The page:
Are you part of the decline?
The results of the latest Gallup Poll on religion came out, and they didn’t look good for the Church. My first reaction was sorrow over the increasing lack of belief and practice in my fellow Americans. However, as I looked closer at the study, something else emerged.
The report goes on to say that about a third of the decline can be “attributed to a decline in formal church membership among Americans who do have a religious preference”. Furthermore, “among religious groups, the decline is steeper among Catholics”.
Yes, part of the decline in membership is due to people leaving the faith, but that’s not the whole story. Who are these people who identify as Catholic, regularly attend Mass, but said no when asked if they were a member of a particular church? Immediately, I began reminiscing about the years of my young adult life when I hopped from church to church, attending whatever Mass was at the most convenient time for me, never registering as a member anywhere. I was part of the decline.
Why does it matter?
In C.S. Lewis’ Screwtape Letters, one demon reminds another, “Surely you know that if a man can’t be cured of churchgoing, the next best thing is to send him all over the neighbourhood looking for the church that ‘suits’ him until he becomes a taster or connoisseur of churches.” Why does Lewis present church hopping (or rather, church shopping) as a work of the devil? He goes on to say, “the [parish] should always be attacked, because, being a unity of place and not of likings, it brings people of different classes and psychology together in the kind of unity [God] desires…In the second place, the search for a ‘suitable’ church makes the man a critic where [God] wants him to be a pupil.”1
Being a member of a particular Church unites me with my community in a visible way. Belonging to a parish doesn’t necessarily mean I exclusively attend Mass in one location. There are a host of just and prudent reasons for sometimes attending different Masses. But belonging to a parish means being part of a community and making sacrifices for the good and unity of that community.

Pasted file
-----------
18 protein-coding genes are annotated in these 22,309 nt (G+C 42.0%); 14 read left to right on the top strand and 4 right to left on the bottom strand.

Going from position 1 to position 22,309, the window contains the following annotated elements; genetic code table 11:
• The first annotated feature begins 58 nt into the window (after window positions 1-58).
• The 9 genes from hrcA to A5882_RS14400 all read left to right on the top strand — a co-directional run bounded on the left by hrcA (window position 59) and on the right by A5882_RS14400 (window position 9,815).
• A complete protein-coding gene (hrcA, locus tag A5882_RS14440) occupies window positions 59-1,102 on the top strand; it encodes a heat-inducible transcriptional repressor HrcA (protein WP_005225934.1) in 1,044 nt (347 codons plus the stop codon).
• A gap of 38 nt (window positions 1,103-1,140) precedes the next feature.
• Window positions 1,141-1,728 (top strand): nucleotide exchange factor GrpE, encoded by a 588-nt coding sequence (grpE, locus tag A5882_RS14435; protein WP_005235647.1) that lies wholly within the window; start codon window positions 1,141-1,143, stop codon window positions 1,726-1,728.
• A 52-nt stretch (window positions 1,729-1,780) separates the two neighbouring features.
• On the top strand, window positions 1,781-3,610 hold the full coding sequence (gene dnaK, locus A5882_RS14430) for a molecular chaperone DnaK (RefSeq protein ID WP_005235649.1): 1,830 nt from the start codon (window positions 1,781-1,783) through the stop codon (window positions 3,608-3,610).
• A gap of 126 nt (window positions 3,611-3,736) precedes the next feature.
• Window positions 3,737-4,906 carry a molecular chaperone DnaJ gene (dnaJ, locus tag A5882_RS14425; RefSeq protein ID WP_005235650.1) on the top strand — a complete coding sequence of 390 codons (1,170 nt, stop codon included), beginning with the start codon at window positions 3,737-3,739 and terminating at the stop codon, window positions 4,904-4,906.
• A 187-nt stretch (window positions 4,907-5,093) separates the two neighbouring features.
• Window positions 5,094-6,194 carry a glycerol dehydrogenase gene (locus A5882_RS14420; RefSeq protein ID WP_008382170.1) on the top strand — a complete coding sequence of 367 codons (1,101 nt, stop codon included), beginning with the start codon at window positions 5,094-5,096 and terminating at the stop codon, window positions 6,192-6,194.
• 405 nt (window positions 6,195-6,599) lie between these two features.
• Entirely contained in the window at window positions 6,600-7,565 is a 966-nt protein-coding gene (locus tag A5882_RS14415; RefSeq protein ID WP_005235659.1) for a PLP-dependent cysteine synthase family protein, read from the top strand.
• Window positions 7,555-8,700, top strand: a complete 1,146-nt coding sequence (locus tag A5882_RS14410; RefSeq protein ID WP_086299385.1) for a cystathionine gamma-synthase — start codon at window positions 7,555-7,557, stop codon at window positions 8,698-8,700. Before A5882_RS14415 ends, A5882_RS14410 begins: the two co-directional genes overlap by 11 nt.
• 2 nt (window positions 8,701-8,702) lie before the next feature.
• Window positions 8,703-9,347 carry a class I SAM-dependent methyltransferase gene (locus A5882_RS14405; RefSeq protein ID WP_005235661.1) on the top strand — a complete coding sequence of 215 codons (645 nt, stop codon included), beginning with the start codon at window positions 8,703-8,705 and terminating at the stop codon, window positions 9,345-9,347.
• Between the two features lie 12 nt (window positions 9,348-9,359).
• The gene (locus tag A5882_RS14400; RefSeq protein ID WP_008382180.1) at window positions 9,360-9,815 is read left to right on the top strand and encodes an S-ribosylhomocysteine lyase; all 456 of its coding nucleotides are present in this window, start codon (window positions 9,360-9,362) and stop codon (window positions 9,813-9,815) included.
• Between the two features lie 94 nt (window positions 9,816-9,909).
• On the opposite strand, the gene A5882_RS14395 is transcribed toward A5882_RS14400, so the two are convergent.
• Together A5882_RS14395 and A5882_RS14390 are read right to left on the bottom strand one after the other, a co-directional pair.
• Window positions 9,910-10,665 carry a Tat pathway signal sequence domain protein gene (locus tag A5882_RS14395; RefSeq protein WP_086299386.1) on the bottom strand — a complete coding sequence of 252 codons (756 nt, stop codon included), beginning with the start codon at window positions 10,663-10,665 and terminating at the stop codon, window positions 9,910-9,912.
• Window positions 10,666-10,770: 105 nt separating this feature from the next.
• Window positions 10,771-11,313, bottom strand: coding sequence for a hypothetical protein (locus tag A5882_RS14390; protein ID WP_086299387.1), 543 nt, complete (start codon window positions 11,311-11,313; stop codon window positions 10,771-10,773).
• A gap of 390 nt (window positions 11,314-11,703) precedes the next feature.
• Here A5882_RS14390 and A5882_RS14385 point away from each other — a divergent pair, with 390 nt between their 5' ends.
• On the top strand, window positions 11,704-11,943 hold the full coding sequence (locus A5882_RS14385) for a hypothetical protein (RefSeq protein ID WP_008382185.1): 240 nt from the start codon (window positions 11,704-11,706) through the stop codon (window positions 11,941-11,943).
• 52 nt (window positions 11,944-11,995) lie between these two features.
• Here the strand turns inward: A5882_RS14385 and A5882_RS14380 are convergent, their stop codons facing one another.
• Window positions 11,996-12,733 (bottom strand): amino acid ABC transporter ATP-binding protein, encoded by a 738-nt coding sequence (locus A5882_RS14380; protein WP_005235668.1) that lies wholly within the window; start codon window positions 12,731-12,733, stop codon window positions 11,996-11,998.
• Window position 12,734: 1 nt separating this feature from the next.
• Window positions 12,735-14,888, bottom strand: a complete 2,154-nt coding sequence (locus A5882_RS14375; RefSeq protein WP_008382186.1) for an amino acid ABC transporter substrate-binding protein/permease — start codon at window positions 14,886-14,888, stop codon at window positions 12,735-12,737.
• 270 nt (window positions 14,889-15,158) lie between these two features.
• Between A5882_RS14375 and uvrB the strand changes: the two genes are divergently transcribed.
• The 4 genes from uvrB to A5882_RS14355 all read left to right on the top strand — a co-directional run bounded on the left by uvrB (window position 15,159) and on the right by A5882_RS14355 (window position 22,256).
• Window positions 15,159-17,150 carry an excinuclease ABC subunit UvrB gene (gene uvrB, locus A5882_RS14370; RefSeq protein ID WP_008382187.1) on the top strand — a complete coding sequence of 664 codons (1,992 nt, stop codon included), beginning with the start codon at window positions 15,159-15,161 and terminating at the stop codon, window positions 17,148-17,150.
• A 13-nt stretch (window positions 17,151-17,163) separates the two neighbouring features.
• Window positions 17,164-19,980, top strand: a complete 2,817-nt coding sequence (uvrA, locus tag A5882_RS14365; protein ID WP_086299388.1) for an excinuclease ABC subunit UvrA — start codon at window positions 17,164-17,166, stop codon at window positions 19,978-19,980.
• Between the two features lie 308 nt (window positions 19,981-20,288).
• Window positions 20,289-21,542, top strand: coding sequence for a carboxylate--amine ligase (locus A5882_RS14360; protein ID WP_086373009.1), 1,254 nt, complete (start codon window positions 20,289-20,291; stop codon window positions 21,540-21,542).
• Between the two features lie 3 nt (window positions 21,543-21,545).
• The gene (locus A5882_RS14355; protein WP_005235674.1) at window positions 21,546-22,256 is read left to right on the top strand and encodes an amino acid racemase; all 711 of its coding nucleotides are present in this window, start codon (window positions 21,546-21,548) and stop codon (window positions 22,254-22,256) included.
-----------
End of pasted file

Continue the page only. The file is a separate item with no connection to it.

The Catechism of the Catholic Church affirms that it is “in these [particular Churches] and formed out of them that the one and unique Catholic Church exists”2. As a member of a parish, I don’t just belong to the universal or invisible Church. I belong to a particular Church with planted roots and visible members. I have taken a step to make my identity and my communion publicly known. I have humbled myself to listen to particular representatives of Christ and work out my salvation among my neighbors, in my neighborhood.
Additionally, belonging gives me a pastor, brother and sister parishioners, and a particular mission to aid in the care and evangelization of a specific group of people in a specific place. The parish relies on its parishioners not only to keep the lights on, but also to care for the poor in the community. Your parish desperately needs the time, treasure, and talents the Lord has given you for the service of his people. If you don’t already belong to a parish, make haste, sign up today!
How to Pick a Parish
Now on to what the title promised.
Step 1: Determine what Parish you live in.
While some people have just reasons for not belonging to the parish they live in, for most Catholics, it makes sense to follow the Church’s lead when choosing a parish. Your local diocese has divided up the area under its care into parishes with geographical boundaries. Mostly likely, the Catholic Church closest to your home is your parish (you can easily find a list of Catholic Churches and their distance from your home using Masstimes.org or your favorite map app). If there are several and you want to be sure, some dioceses have these divisions published on their websites. You could also try calling your diocesan offices or local parish and asking where the parish boundaries are.
Step 2: Register
Most Parishes have a form to fill out on their website for new parishioners. If you can’t find a form on the website, give the parish a call and ask how to register.
Step 3: Start Giving
Join a ministry in the parish, get to know other parishioners, sign up for monthly donations, or do whatever you do best. I promise (or rather Jesus does) that in giving you will receive a hundredfold (Mark 10:30).
- Screwtape Letters, Chapter 16
- CCC 833